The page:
Canon EOS Digital Rebel XT (350D) Hands on Review
by Bob Atkins

First, would like to thank ADORAMA for making a (EOS 350D) available us for review.

This will be a very preliminary assessment of the Digital Rebel XT. I know a lot of people are waiting for a hands-on review and a comparison with the EOS 20D so rather than wait until I've finished all the testing, analyzed the results and written the article (which may take a week or so), I thought I'd present some of my early finding now, then add to this article when the review process is complete.

Initial Impressions

It's small. I know the specifications give you the size, but there's nothing like picking up the camera and holding it. In fact for me it's on the verge of being too small. Now I'm a 6ft male, so my hands are, I guess, fairly large. If I was a 5ft female, maybe the size would be perfect. The image below shows the Digital Rebel XT compared to several other cameras:

compare_sizes.jpg (38031 bytes)

As you can see, it's significantly smaller than the EOS 20D. It's almost hard to hold in my right hand. It's comparable in size to the HP945 digicam and the old Canon IX lite APS (film) camera. The Digital Rebel is 4.98" x 3.71" x 2.63", the EOS 20D is 5.7" x 4.2" x 2.8".

It feels less "sturdy" than the EOS 20D. Part of this I'm sure is due to it being lighter. It's also finished in slightly rough hard plastic. The 20D has a softer rubberized finish in the grip areas, which is easier to hold.  Looking through the viewfinder it's evident that the image is pretty small. The illustration below gives you some idea of the relative sizes of the viewfinder image in the EOS-3, EOS 20D and Digital Rebel XT:

viewfinder.gif (5092 bytes)

Some people don't like small viewfinders, but personally I could live with it. Sure it's smaller, and larger would be nice, but it's by no means a deal breaker for me.

Operationally the major differences between the 20D are in terms of convenience and ergonomics rather than functionality. For example setting flash exposure compensation is done on the EOS 20D using a button and control dial. On the Digital Rebel XT it is done by going into the menu, selecting the appropriate page, scrolling down to the appropriate entry,  hitting "set", selecting the amount of compensation using the scrolling buttons and hitting the "set " button again. Both work, but making changes is faster and easier on the 20D. Actually in one case the use of the menu turns out to be an advantage though. Setting white balance on the Digital Rebel XT is done via the menu screen, and the options are given as symbols with descriptive text. With the 20D you set WB via a button and control dial, but the display is on the data LCD and all you see is a tiny symbol, which is not only difficult to make out, but remembering which symbol corresponds to which WB setting!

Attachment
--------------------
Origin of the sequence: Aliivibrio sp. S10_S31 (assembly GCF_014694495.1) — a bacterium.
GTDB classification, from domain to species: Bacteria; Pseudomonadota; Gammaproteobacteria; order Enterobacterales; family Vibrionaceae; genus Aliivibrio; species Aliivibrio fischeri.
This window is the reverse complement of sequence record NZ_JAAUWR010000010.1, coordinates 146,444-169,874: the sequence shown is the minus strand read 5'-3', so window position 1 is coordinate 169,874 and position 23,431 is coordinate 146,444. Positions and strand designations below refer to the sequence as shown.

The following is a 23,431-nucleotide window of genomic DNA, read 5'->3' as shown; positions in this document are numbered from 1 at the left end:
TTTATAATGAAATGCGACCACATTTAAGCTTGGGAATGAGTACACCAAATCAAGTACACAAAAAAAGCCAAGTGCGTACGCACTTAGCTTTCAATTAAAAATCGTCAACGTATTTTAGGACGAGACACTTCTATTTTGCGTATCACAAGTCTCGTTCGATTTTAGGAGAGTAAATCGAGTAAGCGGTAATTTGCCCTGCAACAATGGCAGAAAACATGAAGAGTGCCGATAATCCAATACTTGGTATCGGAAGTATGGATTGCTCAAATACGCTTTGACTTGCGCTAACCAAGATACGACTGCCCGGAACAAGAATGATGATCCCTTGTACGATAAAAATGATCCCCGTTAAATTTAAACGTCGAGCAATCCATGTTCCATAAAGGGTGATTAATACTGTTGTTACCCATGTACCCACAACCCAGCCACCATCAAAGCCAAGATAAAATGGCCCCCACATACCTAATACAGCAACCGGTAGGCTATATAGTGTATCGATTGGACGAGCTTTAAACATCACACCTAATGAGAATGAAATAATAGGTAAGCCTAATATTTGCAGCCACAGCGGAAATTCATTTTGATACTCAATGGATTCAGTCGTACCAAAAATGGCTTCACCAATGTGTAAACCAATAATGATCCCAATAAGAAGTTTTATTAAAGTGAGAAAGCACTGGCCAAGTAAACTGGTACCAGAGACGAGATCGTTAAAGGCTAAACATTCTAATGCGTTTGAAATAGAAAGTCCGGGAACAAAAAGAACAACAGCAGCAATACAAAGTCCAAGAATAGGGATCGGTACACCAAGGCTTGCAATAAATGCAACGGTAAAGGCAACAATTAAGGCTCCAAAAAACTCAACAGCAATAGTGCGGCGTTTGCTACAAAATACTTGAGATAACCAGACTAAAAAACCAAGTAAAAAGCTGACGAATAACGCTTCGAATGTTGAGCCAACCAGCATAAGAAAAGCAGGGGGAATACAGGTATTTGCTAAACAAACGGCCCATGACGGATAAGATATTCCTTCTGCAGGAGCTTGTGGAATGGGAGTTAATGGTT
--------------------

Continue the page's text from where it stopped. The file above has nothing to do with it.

The cursor buttons also act as dedicated buttons for ISO, AF, WB and metering mode. You press one of the buttons, it brings up the menu screen, you select the option with either the control dial or the cursor buttons, then you have to remember to push "SET". If you don't push "SET", the new setting will not take effect - and you won't know it hasn't unless you check on the data LCD or in the appropriate menu.

The menu screen of the Digital Rebel XT is a little harder to see in daylight than that of the 20D due to the structure. The Digital Rebel XT uses a "Powershot" style menu with 5 selectable pages. However the page text is somewhat "grayed out" in a low contrast mode until the cursor is moved onto the page. The 20D uses a longer, scrolling menu screen, but all the entries are at full contrast all the time.

Another XT/20D difference is in the battery charger. The Rebel XT charger glows red while charging and green when charged. The EOS 20D charger shows the state of the charge in 4 levels by means of flashing LEDs. No big deal, they both charge batteries, but the 20D charger does does it with more user feedback. Since the battery used in the Digital Rebel XT is the same as that used in many of the lower priced "Powershot" digicams, I assume the same (less expensive) battery charger is used. It works fine of course.

The shutter noise of the XT is lower and less "harsh" than that of the 20D. Since I can think of no reason anyone would want a louder shutter, score one for the Digital Rebel XT! However the 20D shutter is faster, has a higher sync speed, has less viewfinder blackout time and a shorter lag time, so you are trading off noise for performance.

Image Quality

What I'm sure many people want to know most is how the image quality of the Digital Rebel XT compares to that of the EOS 20D. Well, I had a chance to shoot a couple of comparison shots at ISO 100 and a couple at ISO 1600. Both cameras were set to the same parameter set (set 2, all setting "normal") and the same lens was used. Lighting was normal outdoor daylight.